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PROSITE documentation PDOC00334 [for PROSITE entry PS51736]

Site-specific recombinase catalytic domain signatures and profile





Description

Site-specific recombination plays an important role in DNA rearrangement in prokaryotic organisms. Two types of site-specific recombination are known to occur:

  • Recombination between inverted repeats resulting in the reversal of a DNA segment.
  • Recombination between repeat sequences on two DNA molecules resulting in their cointegration, or between repeats on one DNA molecule resulting in the excision of a DNA fragment.

Site-specific recombination is characterized by a strand exchange mechanism that requires no DNA synthesis or high energy cofactor; the phosphodiester bond energy is conserved in a phospho-protein linkage during strand cleavage and re-ligation.

Two unrelated families of recombinases are currently known [1]. The first, called the tyrosine recombinases or lambda integrase family, groups a number of bacterial, phage and yeast plasmid enzymes. The second [2], called the serine recombinases or resolvase/invertase family, groups enzymes which share the following structural characteristics: an N-terminal catalytic and dimerization domain that contains a conserved serine residue involved in the transient covalent attachment to DNA, and a C-terminal helix-turn-helix DNA-binding domain.

The resolvase/invertase family is currently known to include the following proteins:

  • DNA invertase from Salmonella typhimurium (gene hin). Hin can invert a 900 bp DNA fragment adjacent to a gene for one of the flagellar antigens.
  • DNA invertase from Escherichia coli (gene pin).
  • DNA invertase from Bacteriophage Mu (gene gin), P1 and P7 (gene cin).
  • Resolvases from transposons Tn3, Tn21, Tn501, Tn552, Tn917, Tn1546, Tn1721, Tn2501 and Tn1000 (known as γ-delta resolvase).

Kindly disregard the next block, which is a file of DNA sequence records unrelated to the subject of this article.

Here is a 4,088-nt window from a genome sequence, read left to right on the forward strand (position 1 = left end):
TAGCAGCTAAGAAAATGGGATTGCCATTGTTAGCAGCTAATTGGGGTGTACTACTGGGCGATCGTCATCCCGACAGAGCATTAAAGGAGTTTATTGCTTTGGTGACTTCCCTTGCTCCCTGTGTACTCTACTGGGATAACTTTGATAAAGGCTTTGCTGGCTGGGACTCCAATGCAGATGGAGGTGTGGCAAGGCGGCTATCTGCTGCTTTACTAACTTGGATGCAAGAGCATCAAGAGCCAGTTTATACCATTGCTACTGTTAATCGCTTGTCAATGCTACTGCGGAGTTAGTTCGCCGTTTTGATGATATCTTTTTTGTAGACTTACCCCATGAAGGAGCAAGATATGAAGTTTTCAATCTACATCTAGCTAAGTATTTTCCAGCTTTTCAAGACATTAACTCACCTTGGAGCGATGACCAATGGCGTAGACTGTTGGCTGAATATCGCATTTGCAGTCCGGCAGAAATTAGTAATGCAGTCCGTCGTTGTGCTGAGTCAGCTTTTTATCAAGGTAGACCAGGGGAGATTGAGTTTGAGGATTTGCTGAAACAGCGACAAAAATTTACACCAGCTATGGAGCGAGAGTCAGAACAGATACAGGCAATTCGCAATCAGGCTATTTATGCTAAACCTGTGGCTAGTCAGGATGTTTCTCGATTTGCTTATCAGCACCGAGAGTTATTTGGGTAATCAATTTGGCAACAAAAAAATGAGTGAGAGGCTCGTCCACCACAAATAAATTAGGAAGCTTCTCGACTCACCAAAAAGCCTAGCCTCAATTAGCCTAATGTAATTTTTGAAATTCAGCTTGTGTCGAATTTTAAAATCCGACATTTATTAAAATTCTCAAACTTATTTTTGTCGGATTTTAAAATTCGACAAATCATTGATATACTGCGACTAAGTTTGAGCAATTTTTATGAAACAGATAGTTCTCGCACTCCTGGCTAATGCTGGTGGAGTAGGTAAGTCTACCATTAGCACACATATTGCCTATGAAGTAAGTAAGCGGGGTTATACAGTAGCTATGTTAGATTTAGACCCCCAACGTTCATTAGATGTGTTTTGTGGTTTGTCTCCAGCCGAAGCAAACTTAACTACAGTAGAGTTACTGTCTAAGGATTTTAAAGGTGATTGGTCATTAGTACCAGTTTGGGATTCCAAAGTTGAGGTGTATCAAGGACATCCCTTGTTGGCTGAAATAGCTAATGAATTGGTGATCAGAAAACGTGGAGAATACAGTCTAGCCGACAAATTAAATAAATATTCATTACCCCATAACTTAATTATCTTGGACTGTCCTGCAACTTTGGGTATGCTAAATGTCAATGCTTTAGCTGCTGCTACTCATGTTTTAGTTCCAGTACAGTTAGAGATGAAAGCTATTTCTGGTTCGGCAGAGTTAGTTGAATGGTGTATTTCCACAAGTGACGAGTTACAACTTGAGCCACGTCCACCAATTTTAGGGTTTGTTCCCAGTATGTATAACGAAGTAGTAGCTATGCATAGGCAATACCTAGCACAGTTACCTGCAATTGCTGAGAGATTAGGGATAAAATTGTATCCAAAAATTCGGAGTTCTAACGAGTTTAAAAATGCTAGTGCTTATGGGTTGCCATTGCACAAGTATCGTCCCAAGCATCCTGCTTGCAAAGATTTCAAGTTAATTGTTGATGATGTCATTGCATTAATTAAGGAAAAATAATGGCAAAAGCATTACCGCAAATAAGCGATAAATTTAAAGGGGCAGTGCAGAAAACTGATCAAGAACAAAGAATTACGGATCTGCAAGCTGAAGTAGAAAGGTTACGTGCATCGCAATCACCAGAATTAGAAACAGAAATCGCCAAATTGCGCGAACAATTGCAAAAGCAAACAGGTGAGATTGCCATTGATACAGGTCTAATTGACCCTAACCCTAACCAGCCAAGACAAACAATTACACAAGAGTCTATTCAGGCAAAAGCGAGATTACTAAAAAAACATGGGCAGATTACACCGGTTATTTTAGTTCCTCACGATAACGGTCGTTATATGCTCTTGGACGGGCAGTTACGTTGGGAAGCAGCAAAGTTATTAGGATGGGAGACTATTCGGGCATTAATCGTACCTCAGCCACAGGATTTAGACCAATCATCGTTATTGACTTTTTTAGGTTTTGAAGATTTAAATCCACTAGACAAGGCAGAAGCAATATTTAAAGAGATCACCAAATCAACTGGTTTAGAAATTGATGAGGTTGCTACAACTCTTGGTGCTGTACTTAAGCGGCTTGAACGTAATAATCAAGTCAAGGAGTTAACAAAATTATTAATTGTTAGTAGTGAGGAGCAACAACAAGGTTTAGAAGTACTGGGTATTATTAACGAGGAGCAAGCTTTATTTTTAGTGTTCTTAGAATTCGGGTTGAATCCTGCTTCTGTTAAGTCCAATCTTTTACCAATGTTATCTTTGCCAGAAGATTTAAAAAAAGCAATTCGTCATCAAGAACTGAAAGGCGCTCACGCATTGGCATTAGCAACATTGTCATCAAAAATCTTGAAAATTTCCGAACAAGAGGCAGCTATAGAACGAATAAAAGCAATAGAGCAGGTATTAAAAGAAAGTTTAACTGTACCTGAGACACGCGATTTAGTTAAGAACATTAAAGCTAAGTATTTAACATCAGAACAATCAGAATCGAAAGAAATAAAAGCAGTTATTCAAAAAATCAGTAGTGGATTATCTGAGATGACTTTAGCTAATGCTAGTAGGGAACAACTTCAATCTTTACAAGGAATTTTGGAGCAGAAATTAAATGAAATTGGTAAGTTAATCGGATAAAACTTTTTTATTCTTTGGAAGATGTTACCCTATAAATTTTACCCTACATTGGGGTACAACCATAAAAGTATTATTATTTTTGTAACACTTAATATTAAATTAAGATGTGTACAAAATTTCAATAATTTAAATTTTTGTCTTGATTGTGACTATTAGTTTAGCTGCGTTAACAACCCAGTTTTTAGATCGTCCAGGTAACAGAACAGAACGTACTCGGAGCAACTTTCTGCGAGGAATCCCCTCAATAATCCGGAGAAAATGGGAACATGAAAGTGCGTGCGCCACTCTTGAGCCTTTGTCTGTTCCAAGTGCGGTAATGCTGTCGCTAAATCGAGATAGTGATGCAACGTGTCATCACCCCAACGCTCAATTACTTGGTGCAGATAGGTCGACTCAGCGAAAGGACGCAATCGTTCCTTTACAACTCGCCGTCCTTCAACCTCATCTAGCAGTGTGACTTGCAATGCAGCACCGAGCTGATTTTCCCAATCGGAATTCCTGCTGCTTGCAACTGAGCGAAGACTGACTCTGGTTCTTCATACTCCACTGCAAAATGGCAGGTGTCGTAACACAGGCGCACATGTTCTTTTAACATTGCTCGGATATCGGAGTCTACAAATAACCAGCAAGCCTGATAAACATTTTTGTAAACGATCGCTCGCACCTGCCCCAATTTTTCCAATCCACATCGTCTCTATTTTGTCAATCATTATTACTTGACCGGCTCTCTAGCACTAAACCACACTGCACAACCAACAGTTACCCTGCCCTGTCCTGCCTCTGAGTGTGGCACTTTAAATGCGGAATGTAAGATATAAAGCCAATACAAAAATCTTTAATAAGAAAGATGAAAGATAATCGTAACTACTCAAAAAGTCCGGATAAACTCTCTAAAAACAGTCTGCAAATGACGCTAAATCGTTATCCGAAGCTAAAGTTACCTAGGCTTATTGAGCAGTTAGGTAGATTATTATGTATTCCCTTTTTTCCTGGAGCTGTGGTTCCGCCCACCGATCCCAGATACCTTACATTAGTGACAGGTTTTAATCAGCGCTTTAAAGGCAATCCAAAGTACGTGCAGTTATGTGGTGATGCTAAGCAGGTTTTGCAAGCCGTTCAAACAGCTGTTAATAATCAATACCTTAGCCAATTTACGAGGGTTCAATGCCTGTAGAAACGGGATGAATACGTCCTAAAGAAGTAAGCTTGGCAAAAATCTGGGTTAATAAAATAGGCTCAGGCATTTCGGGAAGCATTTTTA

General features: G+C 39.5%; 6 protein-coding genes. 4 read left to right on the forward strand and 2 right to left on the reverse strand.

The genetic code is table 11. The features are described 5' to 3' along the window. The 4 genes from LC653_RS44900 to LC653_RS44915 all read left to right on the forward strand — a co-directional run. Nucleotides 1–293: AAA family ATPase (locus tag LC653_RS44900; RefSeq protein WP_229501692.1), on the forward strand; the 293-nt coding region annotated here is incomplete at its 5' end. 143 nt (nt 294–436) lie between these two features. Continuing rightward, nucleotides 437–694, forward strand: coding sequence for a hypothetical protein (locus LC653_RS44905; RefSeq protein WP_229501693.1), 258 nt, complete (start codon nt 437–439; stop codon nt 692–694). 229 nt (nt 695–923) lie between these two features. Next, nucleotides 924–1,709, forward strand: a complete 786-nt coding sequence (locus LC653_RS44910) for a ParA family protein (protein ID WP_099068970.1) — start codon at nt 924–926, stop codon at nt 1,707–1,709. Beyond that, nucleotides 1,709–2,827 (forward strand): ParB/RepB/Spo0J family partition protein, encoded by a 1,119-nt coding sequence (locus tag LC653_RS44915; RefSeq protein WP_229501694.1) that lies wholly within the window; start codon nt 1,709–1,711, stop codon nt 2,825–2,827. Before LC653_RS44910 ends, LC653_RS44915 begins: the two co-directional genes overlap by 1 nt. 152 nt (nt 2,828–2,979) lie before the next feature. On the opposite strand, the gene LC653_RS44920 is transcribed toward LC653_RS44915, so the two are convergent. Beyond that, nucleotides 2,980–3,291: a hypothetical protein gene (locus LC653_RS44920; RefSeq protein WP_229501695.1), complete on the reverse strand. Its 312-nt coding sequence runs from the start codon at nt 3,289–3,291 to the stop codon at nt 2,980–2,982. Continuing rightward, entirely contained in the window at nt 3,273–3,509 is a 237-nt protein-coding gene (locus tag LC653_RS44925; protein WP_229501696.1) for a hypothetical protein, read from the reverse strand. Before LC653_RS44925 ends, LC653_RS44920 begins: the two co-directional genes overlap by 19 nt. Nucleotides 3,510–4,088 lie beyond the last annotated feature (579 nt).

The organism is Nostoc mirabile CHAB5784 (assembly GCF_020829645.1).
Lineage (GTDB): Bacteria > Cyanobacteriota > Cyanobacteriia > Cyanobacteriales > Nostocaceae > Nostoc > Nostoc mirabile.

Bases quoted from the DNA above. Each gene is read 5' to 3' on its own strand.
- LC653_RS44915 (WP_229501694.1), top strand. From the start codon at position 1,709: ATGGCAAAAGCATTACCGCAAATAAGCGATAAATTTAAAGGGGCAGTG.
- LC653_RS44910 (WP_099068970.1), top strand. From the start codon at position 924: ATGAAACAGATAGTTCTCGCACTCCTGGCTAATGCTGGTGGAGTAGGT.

• Resolvase from Clostridium perfringens plasmid pIP404.
  • Resolvase from Escherichia coli plasmid R46.
  • Resolvase from Escherichia coli plasmid RP4 (gene parA).
  • A putative recombinase from Bacillus subtilis (gene cisA) [3] which plays an important role in sporulation by catalyzing the recombination of genes spoIIIC and spoIVCB to form polymerase sigma-K factor.
  • Uvp1, a protein from Escherichia coli plasmid pR which cooperates with the mucAB genes in the DNA repair process and could be a resolvase [4].

Generally, proteins from the resolvase family have 180 to 200 amino-acid residues, excepting cisA which is much larger (500 residues).

The N-terminal resolvase/invertase-type recombinase catalytic domain has an αβ fold and consists of a five-stranded mixed β-sheet surrounded by three α helices on one side and one helix on the other (see <PDB:1GDT>) [5].

We developed two signature patterns for the resolvase family. The first is based on a highly conserved region in the N-terminal extremity of these proteins; it contains a serine residue most probably involved in covalent attachment to DNA. The second pattern is based on a conserved region located about 50 residues upstream of the serine active site. We also developed a profile which covers the entire resolvase/invertase-type recombinase catalytic domain.

Last update:

October 2014 / Profile added and text revised.

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Technical section

PROSITE methods (with tools and information) covered by this documentation:

RECOMBINASES_3, PS51736; Resolvase/invertase-type recombinase catalytic domain profile  (MATRIX)

RECOMBINASES_1, PS00397; Site-specific recombinases active site  (PATTERN)

RECOMBINASES_2, PS00398; Site-specific recombinases signature 2  (PATTERN)


References

1AuthorsArgos P. Landy A. Abremski K. Egan J.B. Haggard-Ljungquist E. Hoess R.H. Kahn M.L. Kalionis B. Narayana S.V. Pierson L.S. III
TitleThe integrase family of site-specific recombinases: regional similarities and global diversity.
SourceEMBO J. 5:433-440(1986).
PubMed ID3011407

2AuthorsGarnier T. Saurin W. Cole S.T.
TitleMolecular characterization of the resolvase gene, res, carried by a multicopy plasmid from Clostridium perfringens: common evolutionary origin for prokaryotic site-specific recombinases.
SourceMol. Microbiol. 1:371-376(1987).
PubMed ID2896291

3AuthorsSato T. Samori Y. Kobayashi Y.
TitleThe cisA cistron of Bacillus subtilis sporulation gene spoIVC encodes a protein homologous to a site-specific recombinase.
SourceJ. Bacteriol. 172:1092-1098(1990).
PubMed ID2105293

4AuthorsGigliani F. Sporeno E. Perri S. Battaglia P.A.
TitleThe uvp1 gene of plasmid pR cooperates with mucAB genes in the DNA repair process.
SourceMol. Gen. Genet. 218:18-24(1989).
PubMed ID2550763

5AuthorsYang W. Steitz T.A.
TitleCrystal structure of the site-specific recombinase gamma delta resolvase complexed with a 34 bp cleavage site.
SourceCell 82:193-207(1995).
PubMed ID7628011



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